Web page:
It’s pretty safe in my mind to think about the fact that the standard of living to which Americans have become accustomed is going to decline, and we’re already in the early throes of that process. But the good news is that a standard of living decline doesn’t have to mean a quality of life decline. And I’m a personal living example of that. I’ve personally, with my family — I have three youngish children, 15, 11 and 9 — and we have downsized our lives fairly aggressively and we’ve never been happier. We went from a five-bathroom house on the coast of Connecticut when I was a vice president of a Fortune 50 company, and now are renting a small house in western Massachesettes with one bathroom. Where we bought all of our food at the store before, we now belong to CSAs, we have a little garden, we know the people who raise our meat and we have this richer sense of community and connections. And for us, we’ve managed to really dial back our lives in a way that I think we’ve managed to both enjoy and has been very good for us because a) we’ve given ourselves the time to do it and b) we got to choose how and when we wanted to make those adjustments.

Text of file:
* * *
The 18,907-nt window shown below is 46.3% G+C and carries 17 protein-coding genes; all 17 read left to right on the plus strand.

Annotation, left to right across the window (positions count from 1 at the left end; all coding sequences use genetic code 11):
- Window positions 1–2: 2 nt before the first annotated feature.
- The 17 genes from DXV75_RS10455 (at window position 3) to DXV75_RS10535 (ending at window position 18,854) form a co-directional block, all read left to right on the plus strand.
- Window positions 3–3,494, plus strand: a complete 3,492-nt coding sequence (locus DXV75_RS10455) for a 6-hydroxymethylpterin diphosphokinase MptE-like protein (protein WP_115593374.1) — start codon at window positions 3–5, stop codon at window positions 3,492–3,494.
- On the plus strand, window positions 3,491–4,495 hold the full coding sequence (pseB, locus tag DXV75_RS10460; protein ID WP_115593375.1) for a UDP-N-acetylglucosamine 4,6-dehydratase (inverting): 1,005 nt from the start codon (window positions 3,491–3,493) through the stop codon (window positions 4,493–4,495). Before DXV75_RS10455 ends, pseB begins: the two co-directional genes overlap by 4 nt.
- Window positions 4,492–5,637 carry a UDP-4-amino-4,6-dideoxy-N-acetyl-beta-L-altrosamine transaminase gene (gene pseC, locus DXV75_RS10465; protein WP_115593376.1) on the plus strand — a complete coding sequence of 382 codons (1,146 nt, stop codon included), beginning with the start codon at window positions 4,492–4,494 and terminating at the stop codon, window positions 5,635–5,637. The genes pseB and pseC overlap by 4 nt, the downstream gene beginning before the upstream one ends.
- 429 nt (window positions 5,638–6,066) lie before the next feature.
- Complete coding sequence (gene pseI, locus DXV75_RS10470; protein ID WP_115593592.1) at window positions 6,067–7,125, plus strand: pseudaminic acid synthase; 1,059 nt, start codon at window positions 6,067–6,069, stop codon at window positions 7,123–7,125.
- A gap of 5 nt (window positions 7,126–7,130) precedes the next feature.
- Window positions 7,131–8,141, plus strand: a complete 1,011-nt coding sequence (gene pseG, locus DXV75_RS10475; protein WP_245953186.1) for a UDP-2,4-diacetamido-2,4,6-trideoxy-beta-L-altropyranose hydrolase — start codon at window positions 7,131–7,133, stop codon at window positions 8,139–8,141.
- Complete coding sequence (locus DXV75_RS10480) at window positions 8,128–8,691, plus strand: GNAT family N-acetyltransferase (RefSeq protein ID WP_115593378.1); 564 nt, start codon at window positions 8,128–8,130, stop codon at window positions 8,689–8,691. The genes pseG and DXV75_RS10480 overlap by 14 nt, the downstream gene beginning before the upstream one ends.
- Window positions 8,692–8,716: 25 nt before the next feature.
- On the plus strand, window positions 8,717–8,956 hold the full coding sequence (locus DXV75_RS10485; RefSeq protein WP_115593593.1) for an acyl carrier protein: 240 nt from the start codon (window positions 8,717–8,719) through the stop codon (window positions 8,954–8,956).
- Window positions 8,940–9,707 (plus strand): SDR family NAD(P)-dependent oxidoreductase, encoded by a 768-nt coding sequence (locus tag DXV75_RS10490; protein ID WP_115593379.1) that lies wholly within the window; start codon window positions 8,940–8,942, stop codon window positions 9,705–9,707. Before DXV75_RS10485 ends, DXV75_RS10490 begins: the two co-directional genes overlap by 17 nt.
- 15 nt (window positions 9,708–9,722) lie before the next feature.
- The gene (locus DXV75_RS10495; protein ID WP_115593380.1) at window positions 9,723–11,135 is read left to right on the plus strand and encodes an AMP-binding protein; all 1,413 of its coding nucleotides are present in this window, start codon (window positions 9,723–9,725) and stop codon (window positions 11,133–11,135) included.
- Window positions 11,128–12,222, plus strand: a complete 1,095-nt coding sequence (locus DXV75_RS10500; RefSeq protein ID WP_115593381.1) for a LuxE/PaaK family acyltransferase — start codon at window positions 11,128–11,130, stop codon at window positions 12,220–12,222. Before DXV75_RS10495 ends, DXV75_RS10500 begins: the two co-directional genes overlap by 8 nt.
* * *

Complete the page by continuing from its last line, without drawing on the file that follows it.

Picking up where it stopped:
So one of the things I’d like to do with the Crash Course is help some people avoid having to make some rather abrupt, unpleasant adjustments (not of their choosing) at some point in the future. This all can be done very rationally and very deliberately, and actually with joy and a great deal of optimism, which all are things and words that I feel describe me, my family, my colleagues, the staff that I work with now. We are really building towards what we think is a very positive future that, frankly, is just going to be what it is. It’s coming and it’s up to us to adapt to it, and not vice versa, is the way we look at it.
BW: Based on what you know of local efforts and resources in the Boulder community, do you think we’re heading in the right direction?
CM: I absolutely think that Transition Colorado is on the right path and doing what needs to be done in order to meet the challenges of the future, no question about it. And I’m about as certain about this as I am of anything: In this period as we go forward, some communities are going to fare well, and some are going to fare poorly. And this difference between the two is going to be organizations like Transition Colorado.